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Sage Garden Blog

Tips for Indoor Succulent Care

Succulents make such wonderful, funky houseplants... but winter care indoors does have a few challenges. Check out these easy tips to help keep your succulents flourishing rather than disappointing you!
Succulents with holiday lights at Sage Garden
1) Lots of light. Although succulents are generally lumped into the "low maintenance" category, most varieties do require the brightest location available indoors. This rule of thumb is particularly true of succulents with rosette style leaves, such as sempervivum, echeveraia, graptoveria and aeonium selections. Not only will these plants be healthier in more light, they often look significantly more saturated when getting all of the sun they crave.

The ideal location for most succulents is directly in a south or south east window. Where this is not an option, more and more growers are using full spectrum lights to keep succulents vibrant indoors overwinter. 

2) Water less in winter, but water deeply when you do. By now most people have heard that over watering is the kiss of death for potted succulents, but this is even more true during winter when many succulents slow down metabolically. A common schedule for watering potted succulents indoors is about every 10 - 14 days, but larger varieties, large-leaf crassula such as jade or hobbit, aloes, hawworthias, cacti and succulent euphorbias can go months through winter without the need for water. When it comes time to water, take the plants to the sink and give them a good drink, letting the water soak in before moving the pots back to their display location.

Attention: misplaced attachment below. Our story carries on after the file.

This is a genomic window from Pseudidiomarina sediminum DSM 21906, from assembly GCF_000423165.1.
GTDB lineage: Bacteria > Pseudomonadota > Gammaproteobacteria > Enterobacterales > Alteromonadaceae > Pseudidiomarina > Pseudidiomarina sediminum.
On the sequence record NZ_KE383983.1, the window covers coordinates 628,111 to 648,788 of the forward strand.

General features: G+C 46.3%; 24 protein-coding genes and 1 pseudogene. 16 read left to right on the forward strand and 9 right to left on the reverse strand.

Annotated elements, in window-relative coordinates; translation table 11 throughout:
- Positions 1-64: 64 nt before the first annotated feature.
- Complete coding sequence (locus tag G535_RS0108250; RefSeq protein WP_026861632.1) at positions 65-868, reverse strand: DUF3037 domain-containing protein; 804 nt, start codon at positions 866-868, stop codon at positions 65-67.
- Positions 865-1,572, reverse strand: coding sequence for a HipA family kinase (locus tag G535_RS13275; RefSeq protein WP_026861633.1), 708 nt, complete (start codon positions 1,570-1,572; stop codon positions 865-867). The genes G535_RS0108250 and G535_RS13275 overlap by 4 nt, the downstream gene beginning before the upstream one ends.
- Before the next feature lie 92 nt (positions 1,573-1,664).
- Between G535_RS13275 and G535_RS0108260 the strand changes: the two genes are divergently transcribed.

3) Watch for pests. Unfortunately the nooks and crannies of many popular succulents provide perfect shelter for common pests, and these tend to show up more during winter. Unlike leafy houseplants succulents are typically difficult to shower, so monitoring and treating at first signs of pests is the most effective way to manage them. The most common pest on succulents is mealy bug, and the best way to treat this is by dabbing rubbing alcohol onto the white fluffs that you will see; they turn bright pink as soon as they come into contact with the alcohol... at which point you also know you have killed it. 

You can also apply Safer's End-All to most succulents, but do a test area first as the oily solution can be blemishing to some varieties. 

It is a great idea to keep your succulent growing area and pots tidy, to reduce habitat for pests. Wiping down pots, saucers and the growing space with warm soapy water every month or so is very good practice. 

So, succulents can indeed be low maintenance houseplants but do keep these tips in mind to encourage the most satisfying succulent-growing experience! 

← Houseplants can brighten your day 28 Day Indoor Garden Challenge 2019 "Baby Greens" Workshop →

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